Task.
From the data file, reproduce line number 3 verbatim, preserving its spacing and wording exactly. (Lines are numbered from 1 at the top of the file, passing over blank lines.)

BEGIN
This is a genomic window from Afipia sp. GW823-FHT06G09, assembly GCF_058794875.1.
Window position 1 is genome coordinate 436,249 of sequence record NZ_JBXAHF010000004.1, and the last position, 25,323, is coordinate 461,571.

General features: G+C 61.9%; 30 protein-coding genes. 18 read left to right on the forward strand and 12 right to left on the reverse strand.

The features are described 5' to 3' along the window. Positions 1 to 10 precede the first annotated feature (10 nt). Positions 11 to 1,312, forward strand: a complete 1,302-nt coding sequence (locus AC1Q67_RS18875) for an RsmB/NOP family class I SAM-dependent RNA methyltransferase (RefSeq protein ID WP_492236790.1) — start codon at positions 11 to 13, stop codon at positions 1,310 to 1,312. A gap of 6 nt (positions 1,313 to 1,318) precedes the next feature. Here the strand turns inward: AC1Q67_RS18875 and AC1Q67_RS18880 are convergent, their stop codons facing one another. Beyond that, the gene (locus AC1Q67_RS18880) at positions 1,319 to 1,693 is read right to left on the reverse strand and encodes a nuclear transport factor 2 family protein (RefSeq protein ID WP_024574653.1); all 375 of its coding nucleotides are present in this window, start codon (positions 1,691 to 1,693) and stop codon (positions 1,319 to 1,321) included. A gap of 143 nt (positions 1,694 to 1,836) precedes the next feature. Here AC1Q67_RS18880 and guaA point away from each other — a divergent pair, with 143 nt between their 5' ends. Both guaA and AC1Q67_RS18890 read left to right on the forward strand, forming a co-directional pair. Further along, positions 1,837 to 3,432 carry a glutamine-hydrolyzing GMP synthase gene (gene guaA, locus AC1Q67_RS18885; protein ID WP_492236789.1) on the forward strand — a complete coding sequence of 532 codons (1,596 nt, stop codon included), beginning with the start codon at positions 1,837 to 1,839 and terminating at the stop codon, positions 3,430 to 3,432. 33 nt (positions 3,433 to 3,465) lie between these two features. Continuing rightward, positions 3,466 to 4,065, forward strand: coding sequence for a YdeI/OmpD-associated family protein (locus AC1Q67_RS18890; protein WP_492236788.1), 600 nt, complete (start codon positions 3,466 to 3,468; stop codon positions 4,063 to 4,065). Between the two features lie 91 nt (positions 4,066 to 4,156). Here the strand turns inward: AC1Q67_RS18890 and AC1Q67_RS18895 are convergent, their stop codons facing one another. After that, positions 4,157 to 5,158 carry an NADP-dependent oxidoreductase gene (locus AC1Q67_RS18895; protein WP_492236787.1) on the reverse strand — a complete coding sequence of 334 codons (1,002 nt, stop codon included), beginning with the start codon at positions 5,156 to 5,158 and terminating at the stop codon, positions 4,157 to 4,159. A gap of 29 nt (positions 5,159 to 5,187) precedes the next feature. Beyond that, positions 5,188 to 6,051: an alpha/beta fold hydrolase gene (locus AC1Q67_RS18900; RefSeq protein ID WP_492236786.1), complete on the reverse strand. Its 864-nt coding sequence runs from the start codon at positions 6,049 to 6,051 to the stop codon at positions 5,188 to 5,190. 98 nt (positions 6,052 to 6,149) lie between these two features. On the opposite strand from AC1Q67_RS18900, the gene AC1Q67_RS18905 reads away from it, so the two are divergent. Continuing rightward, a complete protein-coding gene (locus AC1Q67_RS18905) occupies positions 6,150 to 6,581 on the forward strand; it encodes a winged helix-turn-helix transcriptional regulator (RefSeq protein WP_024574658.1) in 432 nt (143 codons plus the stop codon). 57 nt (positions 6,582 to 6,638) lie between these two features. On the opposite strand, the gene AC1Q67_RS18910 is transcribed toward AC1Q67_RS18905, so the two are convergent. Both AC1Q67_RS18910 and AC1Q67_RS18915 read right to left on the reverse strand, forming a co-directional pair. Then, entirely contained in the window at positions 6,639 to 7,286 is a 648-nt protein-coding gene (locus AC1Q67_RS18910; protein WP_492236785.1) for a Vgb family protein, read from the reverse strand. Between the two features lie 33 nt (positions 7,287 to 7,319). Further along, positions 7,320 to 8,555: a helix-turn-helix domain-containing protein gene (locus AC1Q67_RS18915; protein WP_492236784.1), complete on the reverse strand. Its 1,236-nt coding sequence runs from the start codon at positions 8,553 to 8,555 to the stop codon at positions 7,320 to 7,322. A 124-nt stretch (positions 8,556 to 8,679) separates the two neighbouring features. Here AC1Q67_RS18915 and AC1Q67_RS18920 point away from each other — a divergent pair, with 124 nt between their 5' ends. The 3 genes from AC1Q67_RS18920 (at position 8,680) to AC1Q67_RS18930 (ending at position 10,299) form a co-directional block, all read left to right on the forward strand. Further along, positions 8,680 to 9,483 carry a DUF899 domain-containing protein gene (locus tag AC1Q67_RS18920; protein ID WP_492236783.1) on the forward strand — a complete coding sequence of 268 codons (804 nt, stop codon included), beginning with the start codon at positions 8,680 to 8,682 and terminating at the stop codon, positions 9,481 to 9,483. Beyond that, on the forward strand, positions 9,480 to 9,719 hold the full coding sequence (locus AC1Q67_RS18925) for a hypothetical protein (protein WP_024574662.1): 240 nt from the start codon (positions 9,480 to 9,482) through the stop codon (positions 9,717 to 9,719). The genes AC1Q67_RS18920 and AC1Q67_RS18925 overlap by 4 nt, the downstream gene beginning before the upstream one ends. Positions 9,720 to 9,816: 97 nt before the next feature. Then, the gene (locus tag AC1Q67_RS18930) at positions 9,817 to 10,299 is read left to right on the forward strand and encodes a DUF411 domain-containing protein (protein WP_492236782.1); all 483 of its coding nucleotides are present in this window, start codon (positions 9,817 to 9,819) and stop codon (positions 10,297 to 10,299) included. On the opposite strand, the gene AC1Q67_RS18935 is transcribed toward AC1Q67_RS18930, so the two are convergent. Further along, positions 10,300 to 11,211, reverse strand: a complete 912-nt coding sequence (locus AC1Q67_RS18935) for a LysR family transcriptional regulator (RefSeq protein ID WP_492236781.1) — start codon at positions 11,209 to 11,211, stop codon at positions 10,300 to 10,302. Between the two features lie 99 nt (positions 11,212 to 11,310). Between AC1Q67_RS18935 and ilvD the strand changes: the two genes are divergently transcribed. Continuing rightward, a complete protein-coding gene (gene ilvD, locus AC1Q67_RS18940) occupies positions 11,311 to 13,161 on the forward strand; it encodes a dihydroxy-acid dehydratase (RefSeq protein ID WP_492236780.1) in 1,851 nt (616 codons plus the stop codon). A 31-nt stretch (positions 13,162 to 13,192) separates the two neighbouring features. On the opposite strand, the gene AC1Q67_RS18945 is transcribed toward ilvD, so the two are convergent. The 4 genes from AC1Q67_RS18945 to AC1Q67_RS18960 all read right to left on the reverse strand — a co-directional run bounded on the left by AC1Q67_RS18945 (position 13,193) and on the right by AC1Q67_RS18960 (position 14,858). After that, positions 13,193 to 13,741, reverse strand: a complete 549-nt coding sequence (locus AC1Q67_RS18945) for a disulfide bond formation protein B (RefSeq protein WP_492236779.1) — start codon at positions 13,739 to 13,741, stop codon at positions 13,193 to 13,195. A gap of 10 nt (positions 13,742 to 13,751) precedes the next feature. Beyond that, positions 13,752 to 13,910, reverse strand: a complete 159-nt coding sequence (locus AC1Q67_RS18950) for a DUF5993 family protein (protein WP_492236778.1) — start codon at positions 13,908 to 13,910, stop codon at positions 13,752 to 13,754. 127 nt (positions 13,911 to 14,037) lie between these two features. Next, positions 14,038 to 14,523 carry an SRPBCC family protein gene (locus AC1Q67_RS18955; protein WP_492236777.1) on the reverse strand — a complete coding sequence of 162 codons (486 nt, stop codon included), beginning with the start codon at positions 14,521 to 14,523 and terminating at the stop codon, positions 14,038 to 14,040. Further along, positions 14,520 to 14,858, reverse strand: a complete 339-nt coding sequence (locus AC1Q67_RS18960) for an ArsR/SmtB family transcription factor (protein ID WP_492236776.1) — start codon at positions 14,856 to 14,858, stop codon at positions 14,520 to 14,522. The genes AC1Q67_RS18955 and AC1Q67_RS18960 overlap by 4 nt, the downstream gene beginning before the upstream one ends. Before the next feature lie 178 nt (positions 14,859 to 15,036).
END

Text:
General features: G+C 61.9%; 30 protein-coding genes. 18 read left to right on the forward strand and 12 right to left on the reverse strand.